10 seemingly innocent symptoms you shouldn't ignore
Hypochondria – or reality?
Is that bump an ingrown hair – or a tumor? Is your stomach pain an exercise cramp – or appendicitis? And about that headache: dehydration – or an aneurism? "A lot of times, people are worried they have the rarest cancer you've ever heard of on the Internet," says Dr. Joshua Tobin, director of trauma anesthesiology at the University of Southern California Keck School of Medicine. "Almost never is that the case." Phew. But too often, patients brush off seemingly benign symptoms that could signal something serious. If any of these 10 issues strike you, don't wait until it's too late to seek medical attention:
1. Unexpected indigestion
If Taco Tuesday never bothered you before, stop blaming your "heartburn" on $5 margaritas and queso dip and consider calling 911 – particularly if you have other risk factors for heart attacks, such as being over 65 years old and having high cholesterol, or if the pain feels left-sided, travels down your left arm or leaves you sweating profusely, says Dr. Ernest Brown, a family medicine physician in the District of Columbia. Adds Dr. Fred Bove, past president of the American College of Cardiology: "Indigestion is ... usually related to a digestive problem, [but] occasionally, it is a cardiac symptom that is a precursor of a heart attack."
2. Something in your eye that won't go away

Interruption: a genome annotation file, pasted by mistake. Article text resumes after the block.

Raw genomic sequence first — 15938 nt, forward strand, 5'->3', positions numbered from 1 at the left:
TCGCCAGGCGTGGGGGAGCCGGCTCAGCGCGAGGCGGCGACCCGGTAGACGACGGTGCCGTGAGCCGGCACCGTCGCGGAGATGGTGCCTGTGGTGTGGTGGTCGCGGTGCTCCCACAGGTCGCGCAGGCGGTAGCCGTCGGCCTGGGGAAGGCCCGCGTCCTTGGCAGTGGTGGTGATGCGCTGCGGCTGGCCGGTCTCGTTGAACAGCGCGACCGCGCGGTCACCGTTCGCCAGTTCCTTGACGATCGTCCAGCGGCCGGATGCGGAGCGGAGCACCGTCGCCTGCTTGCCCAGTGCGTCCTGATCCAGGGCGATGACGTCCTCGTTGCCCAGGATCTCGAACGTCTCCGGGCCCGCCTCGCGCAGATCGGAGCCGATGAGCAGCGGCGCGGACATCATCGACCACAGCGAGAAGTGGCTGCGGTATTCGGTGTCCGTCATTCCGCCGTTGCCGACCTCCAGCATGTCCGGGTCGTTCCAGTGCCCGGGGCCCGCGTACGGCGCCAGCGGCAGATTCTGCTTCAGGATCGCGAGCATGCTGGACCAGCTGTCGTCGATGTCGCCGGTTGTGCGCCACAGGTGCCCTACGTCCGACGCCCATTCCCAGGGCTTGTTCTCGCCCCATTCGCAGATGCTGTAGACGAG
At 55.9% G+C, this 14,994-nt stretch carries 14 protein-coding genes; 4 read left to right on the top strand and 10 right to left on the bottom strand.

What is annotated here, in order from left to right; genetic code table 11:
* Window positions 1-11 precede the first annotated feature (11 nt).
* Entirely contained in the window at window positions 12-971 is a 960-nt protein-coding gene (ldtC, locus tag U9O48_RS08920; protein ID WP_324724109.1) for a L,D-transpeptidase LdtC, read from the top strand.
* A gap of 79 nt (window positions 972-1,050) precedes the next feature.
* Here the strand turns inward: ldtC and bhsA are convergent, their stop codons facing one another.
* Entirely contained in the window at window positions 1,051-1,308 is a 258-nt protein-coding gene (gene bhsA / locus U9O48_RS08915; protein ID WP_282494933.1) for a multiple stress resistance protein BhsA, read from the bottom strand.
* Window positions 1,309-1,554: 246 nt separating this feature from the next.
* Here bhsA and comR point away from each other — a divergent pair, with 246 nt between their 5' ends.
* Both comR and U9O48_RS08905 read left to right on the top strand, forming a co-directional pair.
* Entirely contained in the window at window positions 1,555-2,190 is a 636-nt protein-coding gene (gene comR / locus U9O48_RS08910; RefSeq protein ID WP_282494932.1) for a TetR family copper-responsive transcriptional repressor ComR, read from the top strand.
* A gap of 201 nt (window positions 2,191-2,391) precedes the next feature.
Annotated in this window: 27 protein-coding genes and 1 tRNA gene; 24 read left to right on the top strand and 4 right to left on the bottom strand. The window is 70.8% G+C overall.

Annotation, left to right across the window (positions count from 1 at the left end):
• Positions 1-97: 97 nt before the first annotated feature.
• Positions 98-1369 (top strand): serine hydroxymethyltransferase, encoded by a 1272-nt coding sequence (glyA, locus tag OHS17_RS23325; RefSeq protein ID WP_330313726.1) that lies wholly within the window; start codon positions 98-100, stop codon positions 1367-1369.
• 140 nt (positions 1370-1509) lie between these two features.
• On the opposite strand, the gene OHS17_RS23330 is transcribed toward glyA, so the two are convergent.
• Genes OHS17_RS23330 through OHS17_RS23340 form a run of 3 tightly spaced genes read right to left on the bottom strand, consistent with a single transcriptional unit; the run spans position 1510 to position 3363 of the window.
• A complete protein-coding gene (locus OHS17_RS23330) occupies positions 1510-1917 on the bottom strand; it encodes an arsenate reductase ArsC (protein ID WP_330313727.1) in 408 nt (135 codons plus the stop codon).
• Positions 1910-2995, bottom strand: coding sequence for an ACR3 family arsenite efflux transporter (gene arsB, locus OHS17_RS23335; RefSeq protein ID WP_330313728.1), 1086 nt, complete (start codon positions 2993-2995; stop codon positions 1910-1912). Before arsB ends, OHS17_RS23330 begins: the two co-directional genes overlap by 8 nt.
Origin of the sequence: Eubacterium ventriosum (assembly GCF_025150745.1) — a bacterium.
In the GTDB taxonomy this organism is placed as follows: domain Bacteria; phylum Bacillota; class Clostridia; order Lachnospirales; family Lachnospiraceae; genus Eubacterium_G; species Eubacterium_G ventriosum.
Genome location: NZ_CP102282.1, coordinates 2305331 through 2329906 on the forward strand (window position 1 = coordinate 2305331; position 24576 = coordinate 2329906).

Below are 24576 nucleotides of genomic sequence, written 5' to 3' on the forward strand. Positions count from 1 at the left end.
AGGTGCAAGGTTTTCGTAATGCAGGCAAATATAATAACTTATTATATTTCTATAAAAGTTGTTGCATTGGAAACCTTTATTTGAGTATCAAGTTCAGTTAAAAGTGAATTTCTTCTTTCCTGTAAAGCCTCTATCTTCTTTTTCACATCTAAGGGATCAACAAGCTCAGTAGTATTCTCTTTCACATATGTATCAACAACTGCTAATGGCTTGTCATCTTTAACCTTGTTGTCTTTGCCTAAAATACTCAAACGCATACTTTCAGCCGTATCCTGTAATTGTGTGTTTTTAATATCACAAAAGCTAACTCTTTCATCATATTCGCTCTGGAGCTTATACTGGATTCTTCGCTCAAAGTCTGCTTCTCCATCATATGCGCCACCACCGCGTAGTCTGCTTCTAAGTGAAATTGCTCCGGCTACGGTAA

While it's hard to ignore a condition like pink eye – its name says it all – one of the most serious and time-sensitive eye conditions is also one of the easier to brush off. Retinal detachment, or when the light-sensitive layer of your eye pulls away or tears, can blind you. But the symptoms – an increasing number of specks, flashes of light or a "curtain" covering your field of vision, according to the National Eye Institute – are painless and invisible to an outsider and the mirror. If you notice any of these changes, see an eye care professional immediately, NEI advises.
3. Surprise weight loss
At first, sliding more easily into your skinny jeans may come as a pleasant surprise. But losing 10 pounds or more for no clear reason – you haven't, for instance, taken your fitness regimen up a notch, started a newly diligent diet, tamed your cravings by sleeping more or even lost your appetite due to stress – can be the first sign of cancer, according to the American Cancer Society. Cancers of the pancreas, esophagus, stomach and lung are most often linked to unexplained weight loss.
4. Increasing – and unexplained – belly bloat
Can't quite button your pants? "When patients have weight gain, the most common reason is definitely poor dietary choices and inactivity," says Dr. Stephanie Romero, an assistant professor of obstetrics and gynecology and maternal-fetal medicine at the University of South Florida Morsani College of Medicine. But if those reasons don't check out with your belly's growing girth, you could have an abdominal cancer like ovarian cancer, Romero says. Abdominal swelling, Bove adds, can also be a sign of heart failure, which often causes fluid retention.
5. Painful periods